The Ministry of National Defense yesterday acknowledged that Chief of the General Staff Admiral Li Chieh (
"Li had by no means planned to resign because of his illness. He is in good physical condition," the ministry said.
The ministry made the statement in response to a report by the Apple Daily yesterday that Li has tendered his resignation in recent months because of his health and that several military leaders are now competing to replace him.
The ministry denied everything in the report except the part about Li having been hospitalized in February for a lung ailment.
The ministry said Li had been hospitalized as high blood pressure, which it said was brought under control after several days' treatment at the Tri-service General Hospital in Neihu.
A senior defense official, who spoke on condition of anonymity, said Li spent several days at the Tri-service General Hospital, during which time President Chen Shui-bian (陳水扁) also visited him.
"Li was then diagnosed as being likely to have a stroke because of high blood pressure. This caused great worry for the ministry and the presidential office, which worked out a contingency plan to replace him within two weeks if he did not recover," the official said.
"The situation was really tense because it would be a very serious matter for the military to replace the chief of the general staff because of illness. Fortunately, Li recovered quickly and returned to his office in March," he said.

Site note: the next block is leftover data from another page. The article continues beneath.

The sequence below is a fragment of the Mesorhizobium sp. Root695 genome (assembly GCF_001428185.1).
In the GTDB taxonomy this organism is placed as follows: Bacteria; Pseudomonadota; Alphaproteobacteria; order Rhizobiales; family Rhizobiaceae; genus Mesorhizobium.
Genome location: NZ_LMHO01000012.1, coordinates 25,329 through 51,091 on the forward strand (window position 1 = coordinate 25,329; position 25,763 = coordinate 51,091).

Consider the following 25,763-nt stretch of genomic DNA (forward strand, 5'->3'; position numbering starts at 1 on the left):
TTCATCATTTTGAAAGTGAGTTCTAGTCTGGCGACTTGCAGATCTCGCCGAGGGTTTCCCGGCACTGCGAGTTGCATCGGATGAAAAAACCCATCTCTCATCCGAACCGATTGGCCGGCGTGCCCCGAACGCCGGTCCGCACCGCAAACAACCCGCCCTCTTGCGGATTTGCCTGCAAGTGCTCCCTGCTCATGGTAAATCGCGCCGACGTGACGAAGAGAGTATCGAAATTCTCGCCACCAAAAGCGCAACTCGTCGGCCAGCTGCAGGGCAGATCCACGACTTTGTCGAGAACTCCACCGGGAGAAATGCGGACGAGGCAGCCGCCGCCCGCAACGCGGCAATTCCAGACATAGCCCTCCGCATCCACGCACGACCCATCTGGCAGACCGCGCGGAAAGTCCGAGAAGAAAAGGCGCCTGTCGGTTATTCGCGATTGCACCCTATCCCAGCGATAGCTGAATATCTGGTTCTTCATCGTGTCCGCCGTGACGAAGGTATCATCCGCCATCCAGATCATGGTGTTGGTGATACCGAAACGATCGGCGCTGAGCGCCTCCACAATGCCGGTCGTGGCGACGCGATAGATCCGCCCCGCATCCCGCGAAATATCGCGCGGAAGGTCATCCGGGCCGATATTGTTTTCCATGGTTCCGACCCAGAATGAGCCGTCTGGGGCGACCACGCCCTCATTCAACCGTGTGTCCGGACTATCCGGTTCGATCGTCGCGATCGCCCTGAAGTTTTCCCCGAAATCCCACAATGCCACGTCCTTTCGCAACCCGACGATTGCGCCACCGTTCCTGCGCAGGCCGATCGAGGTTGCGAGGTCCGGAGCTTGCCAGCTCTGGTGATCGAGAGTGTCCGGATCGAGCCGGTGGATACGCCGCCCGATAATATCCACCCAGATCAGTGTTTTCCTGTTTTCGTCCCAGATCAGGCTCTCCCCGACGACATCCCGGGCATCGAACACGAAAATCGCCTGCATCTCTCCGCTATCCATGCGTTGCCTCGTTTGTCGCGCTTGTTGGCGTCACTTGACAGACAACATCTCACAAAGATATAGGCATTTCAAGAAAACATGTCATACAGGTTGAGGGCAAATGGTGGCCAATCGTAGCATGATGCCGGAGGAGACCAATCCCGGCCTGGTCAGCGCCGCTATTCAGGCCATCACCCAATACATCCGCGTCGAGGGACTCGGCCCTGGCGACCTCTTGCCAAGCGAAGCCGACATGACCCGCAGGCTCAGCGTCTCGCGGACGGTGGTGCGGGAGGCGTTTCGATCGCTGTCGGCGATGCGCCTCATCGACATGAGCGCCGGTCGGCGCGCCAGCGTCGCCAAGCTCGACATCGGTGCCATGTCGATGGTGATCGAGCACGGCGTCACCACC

Li disappeared from the public eye on Feb. 15, one day before he accompanied Minister of National Defense Tang Yao-ming (湯曜明) to an annual meeting with the press. He did not show up again at a public occasion until March.
"Air force Commander-in-Chief General Li Tien-yu (李天羽) was intended to replace Li Chieh if he did not recover from his illness. Li Tien-yu is one of President Chen's most trusted men in the military," the defense official said.
"Vice Defense Minister for Administrative Affairs General Chen Chao-ming (
"But General Chen is strongly disliked by Tang. He will never get any backing from Tang for his bid to be chief of the general staff. On the other hand, General Li does not have any such problems as far as Tang is concerned," he said.
"So it is very clear that General Li has a better chance to become the next chief of the general staff. The question now is when Admiral Li will step down. The timing will be crucial to determine who would win the race," he said.
Besides high blood pressure which, has been brought under control, Admiral Li also suffers problems with his lungs.
He is known to be a chain smoker. His lung problems were first discovered when he was hospitalized in February.
Admiral Li's two-year term will expire next March. It is believed that he will step down before then, probably later this year or early next year.